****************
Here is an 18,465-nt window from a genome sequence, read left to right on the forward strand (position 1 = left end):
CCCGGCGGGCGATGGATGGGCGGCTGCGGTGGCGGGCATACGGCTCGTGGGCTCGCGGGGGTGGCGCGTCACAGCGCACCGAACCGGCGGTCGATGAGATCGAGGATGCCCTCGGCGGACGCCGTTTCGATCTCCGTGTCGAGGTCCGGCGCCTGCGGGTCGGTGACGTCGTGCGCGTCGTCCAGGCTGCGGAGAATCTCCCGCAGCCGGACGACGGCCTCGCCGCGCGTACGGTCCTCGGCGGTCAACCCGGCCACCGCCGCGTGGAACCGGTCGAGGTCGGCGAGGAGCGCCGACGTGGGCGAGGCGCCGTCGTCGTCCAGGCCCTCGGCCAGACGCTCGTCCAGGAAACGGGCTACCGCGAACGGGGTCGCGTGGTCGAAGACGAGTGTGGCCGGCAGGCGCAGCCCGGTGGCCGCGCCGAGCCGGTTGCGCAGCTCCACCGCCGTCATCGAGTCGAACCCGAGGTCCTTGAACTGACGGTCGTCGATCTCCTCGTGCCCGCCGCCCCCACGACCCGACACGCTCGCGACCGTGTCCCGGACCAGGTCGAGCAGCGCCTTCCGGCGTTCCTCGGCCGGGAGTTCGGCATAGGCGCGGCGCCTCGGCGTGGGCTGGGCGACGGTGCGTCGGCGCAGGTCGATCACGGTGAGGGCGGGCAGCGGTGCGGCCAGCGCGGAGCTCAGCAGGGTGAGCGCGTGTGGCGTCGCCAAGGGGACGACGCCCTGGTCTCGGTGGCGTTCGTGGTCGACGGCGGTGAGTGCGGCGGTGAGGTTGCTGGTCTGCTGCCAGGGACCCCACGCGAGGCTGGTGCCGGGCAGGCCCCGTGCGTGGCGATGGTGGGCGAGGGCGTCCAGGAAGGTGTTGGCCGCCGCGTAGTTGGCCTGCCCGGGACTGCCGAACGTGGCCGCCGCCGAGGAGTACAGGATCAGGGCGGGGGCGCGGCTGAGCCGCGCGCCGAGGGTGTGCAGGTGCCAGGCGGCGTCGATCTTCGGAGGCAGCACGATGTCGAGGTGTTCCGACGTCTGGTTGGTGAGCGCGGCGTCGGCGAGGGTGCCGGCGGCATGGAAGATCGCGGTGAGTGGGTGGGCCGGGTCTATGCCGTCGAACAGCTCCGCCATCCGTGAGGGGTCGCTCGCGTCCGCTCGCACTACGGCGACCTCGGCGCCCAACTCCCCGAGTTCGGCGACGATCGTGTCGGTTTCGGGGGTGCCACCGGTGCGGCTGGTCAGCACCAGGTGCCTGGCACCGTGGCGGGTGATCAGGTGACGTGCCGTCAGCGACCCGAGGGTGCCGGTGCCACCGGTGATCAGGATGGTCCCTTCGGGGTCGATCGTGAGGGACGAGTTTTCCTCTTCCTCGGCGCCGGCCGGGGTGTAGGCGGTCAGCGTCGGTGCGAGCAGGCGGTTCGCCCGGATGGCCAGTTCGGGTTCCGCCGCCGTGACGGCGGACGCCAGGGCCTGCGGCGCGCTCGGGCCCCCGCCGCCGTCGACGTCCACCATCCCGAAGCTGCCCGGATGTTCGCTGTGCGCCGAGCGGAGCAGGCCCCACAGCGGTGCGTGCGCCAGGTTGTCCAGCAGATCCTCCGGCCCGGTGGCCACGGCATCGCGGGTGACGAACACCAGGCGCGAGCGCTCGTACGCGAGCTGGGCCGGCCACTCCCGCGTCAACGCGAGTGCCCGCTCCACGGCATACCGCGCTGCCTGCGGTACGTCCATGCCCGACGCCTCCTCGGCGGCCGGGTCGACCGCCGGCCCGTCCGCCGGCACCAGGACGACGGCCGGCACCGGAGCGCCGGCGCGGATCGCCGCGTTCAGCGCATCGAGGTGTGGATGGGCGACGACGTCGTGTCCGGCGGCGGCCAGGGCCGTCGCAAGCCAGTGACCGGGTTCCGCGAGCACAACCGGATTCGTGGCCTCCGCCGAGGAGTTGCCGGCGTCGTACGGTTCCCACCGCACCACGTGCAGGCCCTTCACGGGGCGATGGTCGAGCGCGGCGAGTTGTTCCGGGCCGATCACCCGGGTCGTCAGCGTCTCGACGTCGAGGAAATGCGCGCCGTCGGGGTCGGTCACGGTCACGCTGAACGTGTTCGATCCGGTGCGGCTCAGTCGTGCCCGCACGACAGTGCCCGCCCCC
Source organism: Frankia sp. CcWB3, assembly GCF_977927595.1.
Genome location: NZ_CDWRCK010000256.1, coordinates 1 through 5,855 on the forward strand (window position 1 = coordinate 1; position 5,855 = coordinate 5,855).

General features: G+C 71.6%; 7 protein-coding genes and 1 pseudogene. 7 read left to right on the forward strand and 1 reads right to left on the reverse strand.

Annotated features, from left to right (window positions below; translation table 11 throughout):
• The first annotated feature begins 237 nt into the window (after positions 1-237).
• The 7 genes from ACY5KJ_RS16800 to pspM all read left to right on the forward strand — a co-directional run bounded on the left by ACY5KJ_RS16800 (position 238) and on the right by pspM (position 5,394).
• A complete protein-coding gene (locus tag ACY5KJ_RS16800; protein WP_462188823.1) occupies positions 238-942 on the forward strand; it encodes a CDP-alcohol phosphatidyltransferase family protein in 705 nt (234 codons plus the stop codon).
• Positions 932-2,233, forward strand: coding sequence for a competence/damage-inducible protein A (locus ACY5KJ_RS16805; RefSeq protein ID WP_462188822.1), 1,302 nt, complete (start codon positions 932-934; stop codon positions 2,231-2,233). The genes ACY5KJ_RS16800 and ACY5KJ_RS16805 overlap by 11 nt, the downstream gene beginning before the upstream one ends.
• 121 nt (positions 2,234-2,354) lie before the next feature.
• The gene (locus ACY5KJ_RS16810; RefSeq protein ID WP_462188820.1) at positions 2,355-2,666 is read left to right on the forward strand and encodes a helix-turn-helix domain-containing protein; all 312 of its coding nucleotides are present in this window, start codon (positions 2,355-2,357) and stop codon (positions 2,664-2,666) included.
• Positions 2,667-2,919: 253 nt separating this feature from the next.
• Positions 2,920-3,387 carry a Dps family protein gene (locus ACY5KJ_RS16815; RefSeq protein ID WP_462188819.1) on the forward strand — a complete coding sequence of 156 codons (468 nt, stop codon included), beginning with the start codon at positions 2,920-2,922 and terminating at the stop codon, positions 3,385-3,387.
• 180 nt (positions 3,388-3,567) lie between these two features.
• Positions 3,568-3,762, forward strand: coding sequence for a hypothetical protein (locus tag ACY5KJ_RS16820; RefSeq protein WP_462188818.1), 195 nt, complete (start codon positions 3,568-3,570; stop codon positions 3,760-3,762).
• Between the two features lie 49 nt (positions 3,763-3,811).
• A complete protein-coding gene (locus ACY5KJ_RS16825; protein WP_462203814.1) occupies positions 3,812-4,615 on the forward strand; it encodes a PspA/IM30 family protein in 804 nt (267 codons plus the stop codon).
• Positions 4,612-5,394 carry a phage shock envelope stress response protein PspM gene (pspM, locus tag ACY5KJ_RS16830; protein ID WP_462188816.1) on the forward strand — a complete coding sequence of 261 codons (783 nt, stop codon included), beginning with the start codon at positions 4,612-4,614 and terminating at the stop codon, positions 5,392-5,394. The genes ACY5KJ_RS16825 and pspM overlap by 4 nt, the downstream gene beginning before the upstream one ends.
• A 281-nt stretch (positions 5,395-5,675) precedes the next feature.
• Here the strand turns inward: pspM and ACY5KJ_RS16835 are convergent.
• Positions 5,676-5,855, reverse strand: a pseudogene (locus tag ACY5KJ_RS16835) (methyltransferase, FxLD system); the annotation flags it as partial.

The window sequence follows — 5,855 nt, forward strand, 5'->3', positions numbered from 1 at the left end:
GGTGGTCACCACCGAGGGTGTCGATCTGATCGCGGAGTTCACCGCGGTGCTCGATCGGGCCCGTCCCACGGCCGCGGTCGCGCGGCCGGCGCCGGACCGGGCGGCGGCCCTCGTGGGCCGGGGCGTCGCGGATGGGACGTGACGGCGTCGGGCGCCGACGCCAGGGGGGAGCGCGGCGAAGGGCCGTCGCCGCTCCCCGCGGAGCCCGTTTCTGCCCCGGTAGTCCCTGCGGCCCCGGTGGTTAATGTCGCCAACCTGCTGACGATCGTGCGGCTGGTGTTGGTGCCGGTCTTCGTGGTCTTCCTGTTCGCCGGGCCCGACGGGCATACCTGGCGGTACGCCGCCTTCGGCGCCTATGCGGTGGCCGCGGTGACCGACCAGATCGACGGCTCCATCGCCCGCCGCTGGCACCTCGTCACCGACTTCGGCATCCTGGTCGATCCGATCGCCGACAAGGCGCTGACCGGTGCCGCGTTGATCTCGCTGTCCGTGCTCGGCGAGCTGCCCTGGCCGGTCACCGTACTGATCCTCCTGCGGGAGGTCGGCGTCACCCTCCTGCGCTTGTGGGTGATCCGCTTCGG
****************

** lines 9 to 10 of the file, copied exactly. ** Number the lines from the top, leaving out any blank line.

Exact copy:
• A complete protein-coding gene (locus tag ACY5KJ_RS16800; protein WP_462188823.1) occupies positions 238-942 on the forward strand; it encodes a CDP-alcohol phosphatidyltransferase family protein in 705 nt (234 codons plus the stop codon).
• Positions 932-2,233, forward strand: coding sequence for a competence/damage-inducible protein A (locus ACY5KJ_RS16805; RefSeq protein ID WP_462188822.1), 1,302 nt, complete (start codon positions 932-934; stop codon positions 2,231-2,233). The genes ACY5KJ_RS16800 and ACY5KJ_RS16805 overlap by 11 nt, the downstream gene beginning before the upstream one ends.